Exposure to the Ebola virus by four American health care providers working in Sierra Leone makes them pay a visit to the Nebraska Medical Center for observation.
These health care workers will be placed in isolation on the med centre campus in an area segregated from other patients, students and staff members. Patients being treated for ebola at the National Institutes of Health Clinical Center in Bethesda, MD may have may have come into contact with the health care workers.
Nebraska Medicine and our partners in the Douglas County Health Department, supported by the Nebraska Department of Health and Human Services will be monitoring them in a joint effort. "These people have been exposed to the virus but they aren't sick and aren't contagious," said Phil Smith, M.D., medical director of the Biocontainment Unit at Nebraska Medicine.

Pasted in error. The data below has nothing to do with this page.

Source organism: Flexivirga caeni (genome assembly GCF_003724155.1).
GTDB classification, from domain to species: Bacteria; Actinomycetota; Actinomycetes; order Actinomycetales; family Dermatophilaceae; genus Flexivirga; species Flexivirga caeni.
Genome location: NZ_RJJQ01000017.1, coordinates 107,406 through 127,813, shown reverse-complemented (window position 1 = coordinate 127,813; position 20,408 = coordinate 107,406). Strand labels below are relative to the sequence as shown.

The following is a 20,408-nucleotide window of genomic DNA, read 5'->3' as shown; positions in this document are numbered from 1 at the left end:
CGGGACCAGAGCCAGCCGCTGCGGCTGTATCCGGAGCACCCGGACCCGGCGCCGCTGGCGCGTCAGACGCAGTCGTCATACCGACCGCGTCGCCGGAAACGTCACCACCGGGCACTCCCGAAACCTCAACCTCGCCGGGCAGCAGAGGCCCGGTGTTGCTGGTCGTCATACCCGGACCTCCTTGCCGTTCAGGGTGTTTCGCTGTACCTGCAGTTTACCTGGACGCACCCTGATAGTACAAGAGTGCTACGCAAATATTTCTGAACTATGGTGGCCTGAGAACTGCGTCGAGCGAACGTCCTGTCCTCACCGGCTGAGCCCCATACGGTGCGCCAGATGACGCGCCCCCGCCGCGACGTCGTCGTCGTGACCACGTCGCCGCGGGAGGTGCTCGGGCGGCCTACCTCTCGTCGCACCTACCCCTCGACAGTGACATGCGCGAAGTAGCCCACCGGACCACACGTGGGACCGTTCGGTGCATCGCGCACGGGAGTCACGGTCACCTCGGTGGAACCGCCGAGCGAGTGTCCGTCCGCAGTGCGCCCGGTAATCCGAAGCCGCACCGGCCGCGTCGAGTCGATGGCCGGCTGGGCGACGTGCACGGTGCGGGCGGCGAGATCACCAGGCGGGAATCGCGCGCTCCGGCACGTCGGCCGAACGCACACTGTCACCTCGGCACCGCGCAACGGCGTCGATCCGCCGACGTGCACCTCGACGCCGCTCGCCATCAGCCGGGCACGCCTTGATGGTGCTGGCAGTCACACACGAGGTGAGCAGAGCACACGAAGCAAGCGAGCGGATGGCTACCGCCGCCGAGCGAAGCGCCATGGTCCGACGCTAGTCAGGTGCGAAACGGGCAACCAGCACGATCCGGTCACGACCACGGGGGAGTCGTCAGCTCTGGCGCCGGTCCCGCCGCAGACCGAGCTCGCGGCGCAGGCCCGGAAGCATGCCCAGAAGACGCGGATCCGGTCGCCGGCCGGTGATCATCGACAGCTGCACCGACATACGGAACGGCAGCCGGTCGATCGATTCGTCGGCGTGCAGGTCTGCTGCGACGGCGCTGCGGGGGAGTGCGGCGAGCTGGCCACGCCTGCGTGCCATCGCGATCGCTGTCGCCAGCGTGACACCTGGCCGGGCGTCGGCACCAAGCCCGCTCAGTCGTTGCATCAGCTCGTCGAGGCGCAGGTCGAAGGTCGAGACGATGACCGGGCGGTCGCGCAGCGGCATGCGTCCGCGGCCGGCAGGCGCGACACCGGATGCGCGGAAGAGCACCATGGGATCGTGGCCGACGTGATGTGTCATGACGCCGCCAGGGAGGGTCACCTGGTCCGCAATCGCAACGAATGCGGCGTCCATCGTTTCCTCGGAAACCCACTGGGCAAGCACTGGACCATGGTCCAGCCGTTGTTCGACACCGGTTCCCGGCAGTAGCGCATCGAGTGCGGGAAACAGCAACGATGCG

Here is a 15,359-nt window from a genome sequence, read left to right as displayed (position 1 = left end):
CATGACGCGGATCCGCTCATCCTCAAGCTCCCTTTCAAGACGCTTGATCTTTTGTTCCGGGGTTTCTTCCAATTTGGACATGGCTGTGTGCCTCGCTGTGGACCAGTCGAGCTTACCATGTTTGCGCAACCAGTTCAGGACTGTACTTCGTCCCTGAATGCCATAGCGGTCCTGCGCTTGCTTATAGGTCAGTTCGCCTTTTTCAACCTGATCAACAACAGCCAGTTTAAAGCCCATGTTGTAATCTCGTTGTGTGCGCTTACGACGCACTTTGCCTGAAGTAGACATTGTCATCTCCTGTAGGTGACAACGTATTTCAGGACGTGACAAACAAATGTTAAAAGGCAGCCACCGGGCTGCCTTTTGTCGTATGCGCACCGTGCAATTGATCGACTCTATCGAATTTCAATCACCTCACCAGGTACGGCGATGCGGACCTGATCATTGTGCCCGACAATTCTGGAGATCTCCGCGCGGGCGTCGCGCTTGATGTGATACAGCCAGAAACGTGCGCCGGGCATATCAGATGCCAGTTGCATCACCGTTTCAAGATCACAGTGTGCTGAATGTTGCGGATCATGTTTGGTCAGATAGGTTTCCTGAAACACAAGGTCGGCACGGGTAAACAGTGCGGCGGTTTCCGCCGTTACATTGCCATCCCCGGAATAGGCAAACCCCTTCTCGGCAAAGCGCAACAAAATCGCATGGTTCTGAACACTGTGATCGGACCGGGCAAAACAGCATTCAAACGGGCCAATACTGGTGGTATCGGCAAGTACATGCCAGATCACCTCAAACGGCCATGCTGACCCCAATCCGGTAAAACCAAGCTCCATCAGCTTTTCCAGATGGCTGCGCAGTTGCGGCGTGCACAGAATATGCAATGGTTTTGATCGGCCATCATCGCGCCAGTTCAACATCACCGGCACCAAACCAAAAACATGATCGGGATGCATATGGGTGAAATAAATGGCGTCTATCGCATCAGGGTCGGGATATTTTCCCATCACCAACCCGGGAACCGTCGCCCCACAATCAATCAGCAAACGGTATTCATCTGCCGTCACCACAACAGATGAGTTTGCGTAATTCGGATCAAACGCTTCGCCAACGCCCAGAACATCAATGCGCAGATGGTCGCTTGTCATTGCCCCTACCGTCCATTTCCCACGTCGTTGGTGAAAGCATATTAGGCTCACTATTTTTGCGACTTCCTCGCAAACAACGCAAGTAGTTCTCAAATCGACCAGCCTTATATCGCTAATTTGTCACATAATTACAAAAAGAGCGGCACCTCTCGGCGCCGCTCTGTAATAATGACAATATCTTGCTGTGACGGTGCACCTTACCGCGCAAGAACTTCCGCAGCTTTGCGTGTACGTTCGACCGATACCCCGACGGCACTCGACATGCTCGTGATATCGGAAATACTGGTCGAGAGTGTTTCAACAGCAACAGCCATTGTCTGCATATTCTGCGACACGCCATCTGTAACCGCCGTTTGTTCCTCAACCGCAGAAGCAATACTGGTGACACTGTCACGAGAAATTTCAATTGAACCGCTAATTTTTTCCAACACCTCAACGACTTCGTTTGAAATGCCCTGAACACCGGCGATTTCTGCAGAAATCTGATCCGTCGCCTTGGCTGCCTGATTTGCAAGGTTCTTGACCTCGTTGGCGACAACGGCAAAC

Dr. Smith continued, "The only method of catching it is to come into contact with the bodily fluids of someone who is infected. We are again ready to help out if called upon during this time of need."
"Nebraska is now a national epicenter for Ebola care and with that comes responsibility," said Dr. Joseph Acierno, Chief Medical Officer and Director of Public Health for the Nebraska Department of Health and Human Services. "It's not surprising that people with a possible Ebola exposure would want to be near a biocontainment unit undergoing monitoring in a controlled and safe environment."
"We knew this situation could arise with such a great asset at Nebraska Medicine," said Dr. Adi Pour, director of the Douglas County Health Department. "My concern is to keep the community safe and this arrangement will ensure that."